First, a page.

3. Registration with the US Consulate. It is recommended that you register with the US Consulate prior to international travel. As per the website: “Travel registration is a free service provided by the U.S. Government to U.S. citizens who are traveling to, or living in, a foreign country. Registration allows you to record information about your upcoming trip abroad that the Department of State can use to assist you in case of an emergency. Americans residing abroad can also get routine information from the nearest U.S. embassy or consulate.” Visit the US Consulate website to complete registration.
  8. Personal medical precautions.
    1. Immunizations and prophylaxis: At least two months prior to travel, consult with your personal physician to determine which immunizations and/or medications you will need prior to or during travel. For example, travelers to Nigeria will need to have typhoid and yellow fever immunizations, as well as to take malaria prophylaxis. Before your visit, consult the CDC travel website to review the recommendations yourself. Plan for these immunizations and medications in your budget, as they can be pricey. The Allegheny Dept of Public Health can administer your travel immunizations, once you determine with your physician which ones you will require. Bring the yellow international immunization booklet with documentation of receipt of recommended immunizations with you. Customs personnel may ask to review this prior to entry or exit from the country.
    2. Medical Insurance: Check with your medical insurance carrier whether your policy will apply overseas and whether it includes medical evacuation coverage. If not, you will need to purchase additional insurance coverage.
    3. Post-exposure prophylaxis: If you are traveling to remote HIV-endemic areas, consider bringing post-exposure prophylaxis with you. You should discuss this option with your personal physician and Children’s Employee Health Services.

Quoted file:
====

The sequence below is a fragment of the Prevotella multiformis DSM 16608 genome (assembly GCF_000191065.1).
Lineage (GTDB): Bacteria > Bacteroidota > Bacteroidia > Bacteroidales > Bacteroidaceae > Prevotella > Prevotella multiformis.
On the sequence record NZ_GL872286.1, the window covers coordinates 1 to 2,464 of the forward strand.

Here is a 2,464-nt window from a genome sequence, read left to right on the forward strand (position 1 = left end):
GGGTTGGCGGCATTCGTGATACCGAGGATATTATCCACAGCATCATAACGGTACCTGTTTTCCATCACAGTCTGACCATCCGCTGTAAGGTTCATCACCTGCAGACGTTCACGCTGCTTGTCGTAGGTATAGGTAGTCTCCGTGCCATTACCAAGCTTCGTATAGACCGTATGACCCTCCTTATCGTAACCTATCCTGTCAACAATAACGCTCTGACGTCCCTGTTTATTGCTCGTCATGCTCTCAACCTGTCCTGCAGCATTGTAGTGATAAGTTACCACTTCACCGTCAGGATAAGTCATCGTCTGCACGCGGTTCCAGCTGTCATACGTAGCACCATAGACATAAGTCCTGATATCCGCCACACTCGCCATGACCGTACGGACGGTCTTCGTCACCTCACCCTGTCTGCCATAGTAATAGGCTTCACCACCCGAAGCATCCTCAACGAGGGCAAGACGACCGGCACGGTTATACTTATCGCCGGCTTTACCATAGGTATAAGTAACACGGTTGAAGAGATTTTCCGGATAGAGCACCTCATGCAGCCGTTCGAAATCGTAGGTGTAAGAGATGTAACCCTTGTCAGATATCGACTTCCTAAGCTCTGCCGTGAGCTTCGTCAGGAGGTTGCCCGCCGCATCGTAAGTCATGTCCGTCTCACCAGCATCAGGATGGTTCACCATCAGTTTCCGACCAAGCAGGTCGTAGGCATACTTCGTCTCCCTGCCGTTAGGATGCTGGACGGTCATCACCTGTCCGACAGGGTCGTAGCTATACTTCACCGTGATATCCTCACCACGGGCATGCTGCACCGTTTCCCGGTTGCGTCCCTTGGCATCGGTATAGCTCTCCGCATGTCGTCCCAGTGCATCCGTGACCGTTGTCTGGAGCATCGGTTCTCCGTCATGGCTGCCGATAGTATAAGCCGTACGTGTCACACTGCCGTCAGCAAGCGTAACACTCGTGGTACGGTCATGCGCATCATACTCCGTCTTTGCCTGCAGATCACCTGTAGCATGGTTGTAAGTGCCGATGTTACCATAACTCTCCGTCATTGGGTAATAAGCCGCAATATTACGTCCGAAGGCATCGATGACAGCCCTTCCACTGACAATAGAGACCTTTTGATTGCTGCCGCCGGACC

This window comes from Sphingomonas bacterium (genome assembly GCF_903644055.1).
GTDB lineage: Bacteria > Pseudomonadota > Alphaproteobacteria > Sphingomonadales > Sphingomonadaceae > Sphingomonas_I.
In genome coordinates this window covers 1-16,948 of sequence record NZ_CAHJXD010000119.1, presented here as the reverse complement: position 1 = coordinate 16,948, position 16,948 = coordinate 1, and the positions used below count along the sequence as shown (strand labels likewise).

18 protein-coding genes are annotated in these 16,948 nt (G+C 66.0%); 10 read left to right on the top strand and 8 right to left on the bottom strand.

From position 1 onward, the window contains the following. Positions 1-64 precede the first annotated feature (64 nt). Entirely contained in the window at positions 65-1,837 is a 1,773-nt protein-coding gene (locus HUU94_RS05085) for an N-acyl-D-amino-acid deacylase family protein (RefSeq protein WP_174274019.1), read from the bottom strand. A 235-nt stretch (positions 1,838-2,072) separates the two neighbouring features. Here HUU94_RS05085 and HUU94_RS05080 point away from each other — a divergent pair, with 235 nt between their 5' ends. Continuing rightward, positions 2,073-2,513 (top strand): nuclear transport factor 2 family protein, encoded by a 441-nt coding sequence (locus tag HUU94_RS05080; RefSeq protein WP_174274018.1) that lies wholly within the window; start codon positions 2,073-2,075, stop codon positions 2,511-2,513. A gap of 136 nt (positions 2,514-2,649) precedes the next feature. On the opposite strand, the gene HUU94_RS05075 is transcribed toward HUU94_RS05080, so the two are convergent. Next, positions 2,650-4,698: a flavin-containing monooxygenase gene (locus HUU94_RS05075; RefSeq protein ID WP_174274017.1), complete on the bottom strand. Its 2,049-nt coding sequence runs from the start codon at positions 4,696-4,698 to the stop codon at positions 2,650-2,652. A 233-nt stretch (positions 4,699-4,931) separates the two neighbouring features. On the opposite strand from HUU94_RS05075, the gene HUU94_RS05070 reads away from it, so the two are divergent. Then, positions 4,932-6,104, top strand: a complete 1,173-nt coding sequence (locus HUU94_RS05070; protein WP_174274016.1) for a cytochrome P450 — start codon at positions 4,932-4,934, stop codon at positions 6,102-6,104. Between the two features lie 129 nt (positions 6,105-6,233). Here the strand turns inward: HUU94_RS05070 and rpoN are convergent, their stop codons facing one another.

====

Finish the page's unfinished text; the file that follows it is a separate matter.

9. Create a packing list. Using information available from your elective personnel, as well as your personal research about the country, make a list of items to bring with you. It is difficult to predict how easy it will be to purchase personal hygiene and care items. For example, you may wish to bring insect repellant, hand sanitizer, gloves, respiratory masks, tissues for use in outdoor toileting facilities, anti-inflammatory medications, headlamp, etc. Recommendations for creating your own ‘travel health kit’ are available online in the CDC Yellow Book. You should make photocopies of your itinerary, passport, visa, contact sheet, etc., and keep these copies in a separate place from the original documents. Consider scanning a copy of your passport and sending to your email account.
  10. Create a communication contact list. Make a list of contact information for yourself, and give a copy to your contacts back home. This should include contact information of the place you will be lodging as well as the facility where you will be working. Also include back-up information in case complications develop: local hotels, the US embassy, transportation resources (bus, taxi), police, etc
  11. Spend time learning about the country and customs. This should be an enjoyable experience – you should be excited to learn more about the country to which you will be traveling! You will be a guest there – it is easiest to be respectful of your hosts if you understand a little about the customs and practices of the country. Travel guidebooks are a good place to start. The US Department of State publishes Field Reports, which also contain useful information. You should try to speak with others who have traveled to that country. For example, the expectation in some countries (e.g., Haiti) is that women should dress modestly in long skirts. Learning about these expectations will likely impact your packing list! In addition, learning to say a few basic phrases in the local language to greet patients and colleagues directly will go a long way.
  12. Have fun and learn a lot! Journaling about your experiences while away is a great way to keep a record of your thoughts and lessons learned. You may wish to document your trip with photographs. If you would like to take pictures, make sure that you bring an inexpensive camera so you won’t be devastated if it is lost or stolen. Also, ask permission before taking pictures of any people. We will be excited to hear all about your adventures upon your safe return!

Additional Suggested Preparation Resources

  • Preparing for Your Overseas Experience, Wayne Hale, MD; UNC Family Medicine
  • Planning and Preparation Guide, Carole Davis, MSW; Ron Pust, MD; Don Wedemeyer, MD; International Health Medical Education Consortium